First Nations for All Nations Your Story

First Nations for All Nations: A stolen car, a bag of money, and God’s unfolding plan

by Jordan Hageman

“It looked like a tornado had torn through it.”

“God has a plan for the Indigenous People,” Deloris assured me. It was a Friday morning and I’d called Deloris Netmaker to chat with her about a miracle regarding a stolen car and a bag full of money. 

Marvin and Deloris Netmaker are both professional educators. Before coming to Saskatoon and starting All Nations Church, they had spent 10 years at Big River First Nation teaching and working in the local church. In 2012, God called them back to Saskatoon, and they landed at a large urban church called The Neighbourhood Church (formerly Lawson Heights Pentecostal Assembly). They were still involved in ministry through Saskatchewan Aboriginal Ministries (SAM), visiting the indigenous churches in Saskatchewan, but they were used to being plugged into the life of a local church. Sitting was new territory. But they knew God had called them to Neighbourhood Church, so they stayed. Eventually they started a home prayer group, specifically for the indigenous community. A year and a half later, Pastor John Drisner asked them to officially start a work and they founded All Nations Church, using Neighbourhood Church’s facilities.

Marvin and Deloris know that in the last days God will strategically use the Indigenous Peoples of Canada to advance His kingdom and reach all nations. Their goal is to train, equip and send their people into the nation. Part of their vision is also realized through SAM, which holds family camp meetings in the summer.

This past summer the SAM family camp had its best year yet. At the end of the week, approximately $7,200 had been collected from registrations. Marvin headed to the district office to make sure the money was in a safe place, but by the time he arrived, the office was closed. On his way home, he decided to stop at the gym. He made sure the car was locked so the money would be safe until he could drop it off the next day. When he left the gym to go home, the car was gone.

“He called me right away,” Deloris said. “The first thing I asked him was, ‘Is the money in the car?’ It was devastating. I didn’t care about the car, but I cared that this person stole God’s money.” They phoned the police. Then they phoned their church and asked them to start praying. 

“Right away people from the church came and met with us to pray,” Deloris recalled. “We met at the McDonald’s and formed a prayer circle in the parking lot. One person prayed that the car would be found that same night. Someone else prayed that the thief’s eyes would be blind to the money in the car, that the bag would be invisible to them. Afterwards, we went back home to meet with the police and give our report. They promised they would be on the lookout but said we should just say goodbye to the money.”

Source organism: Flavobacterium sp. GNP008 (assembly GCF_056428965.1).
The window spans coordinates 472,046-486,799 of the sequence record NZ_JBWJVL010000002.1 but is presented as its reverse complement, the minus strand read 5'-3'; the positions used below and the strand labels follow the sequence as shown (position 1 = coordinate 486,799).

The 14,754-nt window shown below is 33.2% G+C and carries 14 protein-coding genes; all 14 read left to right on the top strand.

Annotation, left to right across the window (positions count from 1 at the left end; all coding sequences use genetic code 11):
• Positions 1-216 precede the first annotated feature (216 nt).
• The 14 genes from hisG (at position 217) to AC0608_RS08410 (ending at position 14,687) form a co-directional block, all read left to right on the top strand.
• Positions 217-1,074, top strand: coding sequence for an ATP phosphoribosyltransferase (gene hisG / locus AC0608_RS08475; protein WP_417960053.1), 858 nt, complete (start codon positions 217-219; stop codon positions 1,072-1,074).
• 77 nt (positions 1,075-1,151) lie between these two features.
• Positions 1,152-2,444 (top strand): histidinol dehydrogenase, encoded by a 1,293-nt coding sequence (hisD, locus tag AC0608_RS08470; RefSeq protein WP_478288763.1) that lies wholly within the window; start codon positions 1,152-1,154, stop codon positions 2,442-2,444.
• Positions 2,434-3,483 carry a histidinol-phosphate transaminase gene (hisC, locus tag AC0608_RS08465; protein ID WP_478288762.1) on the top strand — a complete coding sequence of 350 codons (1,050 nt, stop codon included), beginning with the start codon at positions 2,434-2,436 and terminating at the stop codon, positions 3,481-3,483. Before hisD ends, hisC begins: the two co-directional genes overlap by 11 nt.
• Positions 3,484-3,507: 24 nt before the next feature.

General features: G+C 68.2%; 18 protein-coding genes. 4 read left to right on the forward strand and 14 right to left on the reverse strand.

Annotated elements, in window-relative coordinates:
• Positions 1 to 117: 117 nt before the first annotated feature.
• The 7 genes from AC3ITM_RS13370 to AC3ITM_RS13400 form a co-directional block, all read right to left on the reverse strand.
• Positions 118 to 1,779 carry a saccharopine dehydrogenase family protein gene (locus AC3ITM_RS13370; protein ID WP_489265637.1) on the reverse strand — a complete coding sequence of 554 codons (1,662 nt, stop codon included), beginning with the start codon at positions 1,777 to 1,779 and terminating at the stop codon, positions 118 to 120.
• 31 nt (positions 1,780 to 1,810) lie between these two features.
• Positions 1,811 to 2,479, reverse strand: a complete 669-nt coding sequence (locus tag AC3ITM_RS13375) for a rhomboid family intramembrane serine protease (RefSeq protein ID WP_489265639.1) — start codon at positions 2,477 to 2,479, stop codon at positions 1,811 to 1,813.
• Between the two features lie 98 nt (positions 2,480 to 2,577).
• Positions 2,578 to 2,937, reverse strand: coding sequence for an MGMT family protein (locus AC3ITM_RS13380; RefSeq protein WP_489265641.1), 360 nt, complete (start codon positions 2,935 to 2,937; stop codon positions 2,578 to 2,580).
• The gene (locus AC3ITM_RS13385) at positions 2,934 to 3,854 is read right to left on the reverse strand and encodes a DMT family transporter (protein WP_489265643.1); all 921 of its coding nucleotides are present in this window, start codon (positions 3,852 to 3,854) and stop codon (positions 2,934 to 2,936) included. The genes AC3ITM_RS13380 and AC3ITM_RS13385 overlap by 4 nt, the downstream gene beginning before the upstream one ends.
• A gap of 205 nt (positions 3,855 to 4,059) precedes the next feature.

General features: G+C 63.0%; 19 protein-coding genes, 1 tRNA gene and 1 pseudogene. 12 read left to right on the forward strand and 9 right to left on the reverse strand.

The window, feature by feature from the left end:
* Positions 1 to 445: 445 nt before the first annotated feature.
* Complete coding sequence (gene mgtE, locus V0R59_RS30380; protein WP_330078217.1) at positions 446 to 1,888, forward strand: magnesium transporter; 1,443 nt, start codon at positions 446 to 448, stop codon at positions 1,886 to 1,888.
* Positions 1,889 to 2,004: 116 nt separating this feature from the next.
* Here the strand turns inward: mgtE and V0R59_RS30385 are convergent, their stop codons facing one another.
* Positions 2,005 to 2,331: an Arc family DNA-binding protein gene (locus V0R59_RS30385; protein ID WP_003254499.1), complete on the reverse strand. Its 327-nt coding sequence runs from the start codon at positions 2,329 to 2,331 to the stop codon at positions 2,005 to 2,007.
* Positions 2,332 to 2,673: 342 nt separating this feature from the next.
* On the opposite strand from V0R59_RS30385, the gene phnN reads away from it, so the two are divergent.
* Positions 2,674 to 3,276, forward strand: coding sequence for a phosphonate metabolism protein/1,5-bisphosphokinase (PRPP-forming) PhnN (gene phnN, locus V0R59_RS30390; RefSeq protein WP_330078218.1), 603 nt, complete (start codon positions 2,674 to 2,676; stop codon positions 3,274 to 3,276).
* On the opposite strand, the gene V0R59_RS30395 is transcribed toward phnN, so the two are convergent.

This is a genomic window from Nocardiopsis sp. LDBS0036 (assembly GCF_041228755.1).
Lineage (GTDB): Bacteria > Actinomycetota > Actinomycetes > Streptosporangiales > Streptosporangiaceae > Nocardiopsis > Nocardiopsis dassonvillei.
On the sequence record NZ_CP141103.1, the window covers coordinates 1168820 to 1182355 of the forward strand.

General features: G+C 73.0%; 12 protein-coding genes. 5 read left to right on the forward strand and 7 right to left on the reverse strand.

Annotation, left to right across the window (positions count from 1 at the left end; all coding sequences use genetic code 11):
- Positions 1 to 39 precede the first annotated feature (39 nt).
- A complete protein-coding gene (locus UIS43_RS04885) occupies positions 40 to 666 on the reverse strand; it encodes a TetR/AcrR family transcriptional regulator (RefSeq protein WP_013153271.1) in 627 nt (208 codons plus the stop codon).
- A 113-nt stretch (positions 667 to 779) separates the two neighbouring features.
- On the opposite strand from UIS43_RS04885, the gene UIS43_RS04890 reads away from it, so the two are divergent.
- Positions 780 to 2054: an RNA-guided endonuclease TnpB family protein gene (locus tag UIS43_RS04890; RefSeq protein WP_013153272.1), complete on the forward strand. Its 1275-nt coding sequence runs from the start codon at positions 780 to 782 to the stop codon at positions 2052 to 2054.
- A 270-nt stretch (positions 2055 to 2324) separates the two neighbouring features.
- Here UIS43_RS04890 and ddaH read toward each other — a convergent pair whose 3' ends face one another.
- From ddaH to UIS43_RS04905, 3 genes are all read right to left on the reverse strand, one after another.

Marvin’s wallet was also in the car along with a few prepaid credit cards. Marvin looked up the purchase history on the cards and saw that some transactions had just been made at a nearby Shoppers Drug Mart. Off he went with a church member to see if they could find the car, and there it was near the Shoppers Drug Mart. 

“It looked like a tornado had torn through it. Papers from the glove compartment were everywhere. It was a mess,” Deloris said. “But sitting on the floor on the passenger side, right by the wheel well, was the bag of money. Completely untouched.”

This miracle was a testimony to the police officer and to those who had prayed. “It showed us how important it is to be specific in our prayers,” Deloris said. “And that God cares about all the details of our lives.”

Marvin and Deloris believe Ephesians 3:20, that God is able to do immeasurably more than they can ask or imagine. All Nations Church meets on Sundays at 2 p.m. in Neighbourhood Church. One of their desires is to have their own building to function in and reach out from. Marvin also works as a band councillor with the chief and council of Big River Nation, and Deloris works full time in the educational field. They would love to be able to do their ministry full time.

Due to budget constraints, Saskatchewan Aboriginal Ministries was not able to do a youth conference last year. So they asked All Nations Church if they could take it on. Deloris said, “I was nervous because we are still only about 60 people. How could our small church put on a whole conference? But it is such a huge need, especially in northern Saskatchewan where the teen suicide rates are so high, and there are many other issues our young people are facing. So I said yes.” 

The youth conference, called Project Hope, had over 350 people in attendance. All Nations partnered with Crystal Lavallee, founder of I Am Compelled—an organization that inspires kids and youth to be positive citizens in their country—to help run the event. 

“In 2016, God stirred our hearts to respond to the suicide crisis in Canada’s northern regions,” Crystal said, her passion palpable. “We had no idea that saying ‘yes’ to God would accelerate divine connections, favour and finances for Project Hope. God’s eyes are on the First People, and it’s time for the sleeping giant to rise up.”

While the work God has asked them to do is not always easy, Marvin and Deloris are the first to say it is always worth it. They have many stories of God’s provision and abundance. After hanging up the phone, I sat back and marvelled at how great our God is. What an honour it is to be embraced by those who were first to call this land home. Together, as God’s family, we can reach all nations for Him.

Jordan Hageman is a freelance writer from Stoney Creek, Ont., and a regular contributor to testimony magazine.

Image © This article appeared in the January/February 2018 issue of testimony, the bimonthly publication of The Pentecostal Assemblies of Canada.

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